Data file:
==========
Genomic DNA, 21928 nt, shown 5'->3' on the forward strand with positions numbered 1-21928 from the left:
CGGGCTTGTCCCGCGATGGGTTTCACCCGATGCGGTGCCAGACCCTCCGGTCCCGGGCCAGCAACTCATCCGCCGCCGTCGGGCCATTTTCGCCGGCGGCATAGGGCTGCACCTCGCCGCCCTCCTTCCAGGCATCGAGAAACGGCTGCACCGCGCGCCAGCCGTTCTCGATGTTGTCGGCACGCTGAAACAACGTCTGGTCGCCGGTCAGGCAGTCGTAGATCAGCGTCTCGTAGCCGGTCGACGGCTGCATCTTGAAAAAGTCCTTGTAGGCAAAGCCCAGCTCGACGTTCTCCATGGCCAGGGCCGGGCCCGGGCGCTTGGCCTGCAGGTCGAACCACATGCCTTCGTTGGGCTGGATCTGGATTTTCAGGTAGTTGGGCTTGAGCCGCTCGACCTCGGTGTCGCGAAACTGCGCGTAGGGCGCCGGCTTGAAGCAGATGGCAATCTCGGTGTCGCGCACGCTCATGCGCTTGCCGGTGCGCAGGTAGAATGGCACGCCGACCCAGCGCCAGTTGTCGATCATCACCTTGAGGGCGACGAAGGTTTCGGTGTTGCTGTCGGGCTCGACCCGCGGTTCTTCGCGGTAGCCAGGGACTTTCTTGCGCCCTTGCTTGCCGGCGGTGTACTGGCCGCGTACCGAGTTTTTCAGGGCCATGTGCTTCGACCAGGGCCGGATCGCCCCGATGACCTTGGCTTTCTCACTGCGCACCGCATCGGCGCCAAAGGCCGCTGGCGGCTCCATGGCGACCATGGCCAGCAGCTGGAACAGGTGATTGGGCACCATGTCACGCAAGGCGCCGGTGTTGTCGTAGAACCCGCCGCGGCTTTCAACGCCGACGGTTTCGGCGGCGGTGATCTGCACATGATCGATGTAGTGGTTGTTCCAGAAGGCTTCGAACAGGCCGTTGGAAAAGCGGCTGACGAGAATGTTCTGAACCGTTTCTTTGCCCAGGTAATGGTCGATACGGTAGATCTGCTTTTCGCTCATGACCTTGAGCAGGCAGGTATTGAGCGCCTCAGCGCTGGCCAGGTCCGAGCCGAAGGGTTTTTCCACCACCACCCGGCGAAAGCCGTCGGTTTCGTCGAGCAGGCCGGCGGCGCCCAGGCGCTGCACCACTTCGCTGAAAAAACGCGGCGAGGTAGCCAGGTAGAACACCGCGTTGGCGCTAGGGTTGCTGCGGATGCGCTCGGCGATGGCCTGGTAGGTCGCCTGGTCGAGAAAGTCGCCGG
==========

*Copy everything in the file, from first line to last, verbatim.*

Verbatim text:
Genomic DNA, 21928 nt, shown 5'->3' on the forward strand with positions numbered 1-21928 from the left:
CGGGCTTGTCCCGCGATGGGTTTCACCCGATGCGGTGCCAGACCCTCCGGTCCCGGGCCAGCAACTCATCCGCCGCCGTCGGGCCATTTTCGCCGGCGGCATAGGGCTGCACCTCGCCGCCCTCCTTCCAGGCATCGAGAAACGGCTGCACCGCGCGCCAGCCGTTCTCGATGTTGTCGGCACGCTGAAACAACGTCTGGTCGCCGGTCAGGCAGTCGTAGATCAGCGTCTCGTAGCCGGTCGACGGCTGCATCTTGAAAAAGTCCTTGTAGGCAAAGCCCAGCTCGACGTTCTCCATGGCCAGGGCCGGGCCCGGGCGCTTGGCCTGCAGGTCGAACCACATGCCTTCGTTGGGCTGGATCTGGATTTTCAGGTAGTTGGGCTTGAGCCGCTCGACCTCGGTGTCGCGAAACTGCGCGTAGGGCGCCGGCTTGAAGCAGATGGCAATCTCGGTGTCGCGCACGCTCATGCGCTTGCCGGTGCGCAGGTAGAATGGCACGCCGACCCAGCGCCAGTTGTCGATCATCACCTTGAGGGCGACGAAGGTTTCGGTGTTGCTGTCGGGCTCGACCCGCGGTTCTTCGCGGTAGCCAGGGACTTTCTTGCGCCCTTGCTTGCCGGCGGTGTACTGGCCGCGTACCGAGTTTTTCAGGGCCATGTGCTTCGACCAGGGCCGGATCGCCCCGATGACCTTGGCTTTCTCACTGCGCACCGCATCGGCGCCAAAGGCCGCTGGCGGCTCCATGGCGACCATGGCCAGCAGCTGGAACAGGTGATTGGGCACCATGTCACGCAAGGCGCCGGTGTTGTCGTAGAACCCGCCGCGGCTTTCAACGCCGACGGTTTCGGCGGCGGTGATCTGCACATGATCGATGTAGTGGTTGTTCCAGAAGGCTTCGAACAGGCCGTTGGAAAAGCGGCTGACGAGAATGTTCTGAACCGTTTCTTTGCCCAGGTAATGGTCGATACGGTAGATCTGCTTTTCGCTCATGACCTTGAGCAGGCAGGTATTGAGCGCCTCAGCGCTGGCCAGGTCCGAGCCGAAGGGTTTTTCCACCACCACCCGGCGAAAGCCGTCGGTTTCGTCGAGCAGGCCGGCGGCGCCCAGGCGCTGCACCACTTCGCTGAAAAAACGCGGCGAGGTAGCCAGGTAGAACACCGCGTTGGCGCTAGGGTTGCTGCGGATGCGCTCGGCGATGGCCTGGTAGGTCGCCTGGTCGAGAAAGTCGCCGG